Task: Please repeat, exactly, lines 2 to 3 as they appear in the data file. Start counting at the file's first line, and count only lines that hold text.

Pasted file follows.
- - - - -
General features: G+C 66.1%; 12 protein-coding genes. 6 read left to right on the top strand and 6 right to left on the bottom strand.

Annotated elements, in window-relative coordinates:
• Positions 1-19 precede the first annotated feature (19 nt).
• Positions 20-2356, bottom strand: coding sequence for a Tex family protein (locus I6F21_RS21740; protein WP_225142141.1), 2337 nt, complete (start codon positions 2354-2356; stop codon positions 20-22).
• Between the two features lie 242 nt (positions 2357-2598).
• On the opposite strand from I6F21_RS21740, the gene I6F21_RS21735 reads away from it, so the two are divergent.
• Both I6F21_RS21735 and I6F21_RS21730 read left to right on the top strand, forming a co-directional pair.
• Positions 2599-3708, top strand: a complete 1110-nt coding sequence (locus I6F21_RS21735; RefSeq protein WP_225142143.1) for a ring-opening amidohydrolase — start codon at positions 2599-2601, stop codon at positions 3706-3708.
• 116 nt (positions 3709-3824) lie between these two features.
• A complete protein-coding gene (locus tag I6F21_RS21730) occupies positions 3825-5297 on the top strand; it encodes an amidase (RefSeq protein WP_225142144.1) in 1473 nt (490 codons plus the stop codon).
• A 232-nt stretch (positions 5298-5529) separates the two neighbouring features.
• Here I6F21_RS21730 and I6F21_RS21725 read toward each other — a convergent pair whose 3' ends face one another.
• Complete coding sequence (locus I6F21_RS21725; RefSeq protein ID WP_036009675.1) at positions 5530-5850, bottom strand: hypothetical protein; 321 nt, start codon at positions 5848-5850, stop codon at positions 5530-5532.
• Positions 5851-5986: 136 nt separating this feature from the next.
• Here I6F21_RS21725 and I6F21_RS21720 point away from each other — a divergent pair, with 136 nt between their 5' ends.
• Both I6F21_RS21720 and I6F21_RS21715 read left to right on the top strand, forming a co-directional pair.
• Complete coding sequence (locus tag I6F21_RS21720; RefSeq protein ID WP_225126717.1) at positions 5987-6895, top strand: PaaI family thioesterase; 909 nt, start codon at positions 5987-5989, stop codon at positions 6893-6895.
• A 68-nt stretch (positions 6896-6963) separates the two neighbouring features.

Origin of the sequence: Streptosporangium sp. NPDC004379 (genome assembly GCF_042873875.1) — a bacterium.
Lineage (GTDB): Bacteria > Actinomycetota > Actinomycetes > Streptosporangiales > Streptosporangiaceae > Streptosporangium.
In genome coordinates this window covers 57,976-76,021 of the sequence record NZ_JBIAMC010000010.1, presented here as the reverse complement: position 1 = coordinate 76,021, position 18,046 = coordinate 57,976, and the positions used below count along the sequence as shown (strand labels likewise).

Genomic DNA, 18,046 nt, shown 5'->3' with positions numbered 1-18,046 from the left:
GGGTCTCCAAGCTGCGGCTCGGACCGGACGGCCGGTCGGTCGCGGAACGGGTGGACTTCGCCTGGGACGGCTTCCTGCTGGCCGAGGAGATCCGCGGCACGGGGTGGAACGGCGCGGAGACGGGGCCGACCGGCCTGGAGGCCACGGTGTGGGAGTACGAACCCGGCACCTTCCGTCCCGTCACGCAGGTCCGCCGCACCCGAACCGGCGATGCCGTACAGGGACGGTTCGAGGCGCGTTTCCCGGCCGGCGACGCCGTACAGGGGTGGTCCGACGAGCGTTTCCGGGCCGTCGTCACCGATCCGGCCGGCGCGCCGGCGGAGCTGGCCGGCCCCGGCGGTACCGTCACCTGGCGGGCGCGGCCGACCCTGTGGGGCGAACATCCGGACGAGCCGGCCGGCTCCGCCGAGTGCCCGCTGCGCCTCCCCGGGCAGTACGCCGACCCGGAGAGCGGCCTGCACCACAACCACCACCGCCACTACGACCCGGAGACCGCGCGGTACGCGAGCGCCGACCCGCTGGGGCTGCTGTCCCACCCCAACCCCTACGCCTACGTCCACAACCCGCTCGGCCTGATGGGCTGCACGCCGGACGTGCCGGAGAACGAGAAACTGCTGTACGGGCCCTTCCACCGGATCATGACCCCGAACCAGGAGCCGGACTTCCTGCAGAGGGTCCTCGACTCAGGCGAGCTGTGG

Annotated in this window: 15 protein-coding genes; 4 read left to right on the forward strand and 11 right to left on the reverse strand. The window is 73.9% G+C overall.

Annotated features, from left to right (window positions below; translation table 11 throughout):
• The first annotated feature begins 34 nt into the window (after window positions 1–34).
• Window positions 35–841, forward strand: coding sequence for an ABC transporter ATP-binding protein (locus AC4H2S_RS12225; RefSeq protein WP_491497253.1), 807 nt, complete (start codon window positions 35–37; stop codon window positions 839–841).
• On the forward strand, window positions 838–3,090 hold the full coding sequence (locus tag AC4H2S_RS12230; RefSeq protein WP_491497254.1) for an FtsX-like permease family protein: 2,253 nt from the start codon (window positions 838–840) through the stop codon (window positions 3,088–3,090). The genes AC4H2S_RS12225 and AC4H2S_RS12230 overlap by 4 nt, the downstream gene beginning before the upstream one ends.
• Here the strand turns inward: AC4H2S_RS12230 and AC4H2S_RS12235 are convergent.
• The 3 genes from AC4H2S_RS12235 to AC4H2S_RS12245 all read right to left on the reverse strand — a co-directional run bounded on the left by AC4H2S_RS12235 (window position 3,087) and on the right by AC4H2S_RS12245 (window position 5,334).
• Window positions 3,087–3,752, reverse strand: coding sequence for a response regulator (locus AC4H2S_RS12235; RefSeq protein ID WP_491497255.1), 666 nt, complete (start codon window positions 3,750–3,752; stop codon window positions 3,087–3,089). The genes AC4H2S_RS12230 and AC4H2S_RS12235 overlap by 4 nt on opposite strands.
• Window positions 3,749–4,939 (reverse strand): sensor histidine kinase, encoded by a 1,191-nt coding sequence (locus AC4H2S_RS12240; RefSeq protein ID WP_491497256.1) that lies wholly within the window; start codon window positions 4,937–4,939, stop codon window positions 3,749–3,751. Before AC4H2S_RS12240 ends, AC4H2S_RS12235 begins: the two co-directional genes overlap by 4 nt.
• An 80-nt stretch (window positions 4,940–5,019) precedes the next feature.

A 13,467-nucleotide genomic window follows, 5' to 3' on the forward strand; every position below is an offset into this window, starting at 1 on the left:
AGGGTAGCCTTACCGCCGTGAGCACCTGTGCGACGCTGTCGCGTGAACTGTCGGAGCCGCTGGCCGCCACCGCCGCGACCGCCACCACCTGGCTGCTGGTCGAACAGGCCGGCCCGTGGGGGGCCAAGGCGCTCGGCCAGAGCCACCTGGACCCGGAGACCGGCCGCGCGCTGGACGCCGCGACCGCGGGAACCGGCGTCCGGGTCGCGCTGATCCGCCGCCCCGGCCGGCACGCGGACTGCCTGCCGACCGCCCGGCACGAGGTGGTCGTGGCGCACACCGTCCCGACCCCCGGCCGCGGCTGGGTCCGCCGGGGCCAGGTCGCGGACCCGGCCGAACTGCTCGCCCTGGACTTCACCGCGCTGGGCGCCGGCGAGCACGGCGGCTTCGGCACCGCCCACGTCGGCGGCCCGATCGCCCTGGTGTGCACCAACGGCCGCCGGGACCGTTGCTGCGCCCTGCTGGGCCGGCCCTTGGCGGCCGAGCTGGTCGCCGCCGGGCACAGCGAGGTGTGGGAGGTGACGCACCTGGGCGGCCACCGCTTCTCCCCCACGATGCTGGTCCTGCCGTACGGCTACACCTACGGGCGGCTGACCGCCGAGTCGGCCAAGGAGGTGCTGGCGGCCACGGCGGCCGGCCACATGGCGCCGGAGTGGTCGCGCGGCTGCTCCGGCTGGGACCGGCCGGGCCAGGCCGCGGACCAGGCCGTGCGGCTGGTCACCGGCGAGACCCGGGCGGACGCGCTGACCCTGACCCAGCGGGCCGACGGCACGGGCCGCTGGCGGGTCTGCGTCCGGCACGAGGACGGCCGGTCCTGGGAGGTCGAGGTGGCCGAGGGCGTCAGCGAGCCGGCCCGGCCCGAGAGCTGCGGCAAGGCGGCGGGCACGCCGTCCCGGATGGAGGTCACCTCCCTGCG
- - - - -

Annotated elements, in window-relative coordinates:
• Positions 1-19 precede the first annotated feature (19 nt).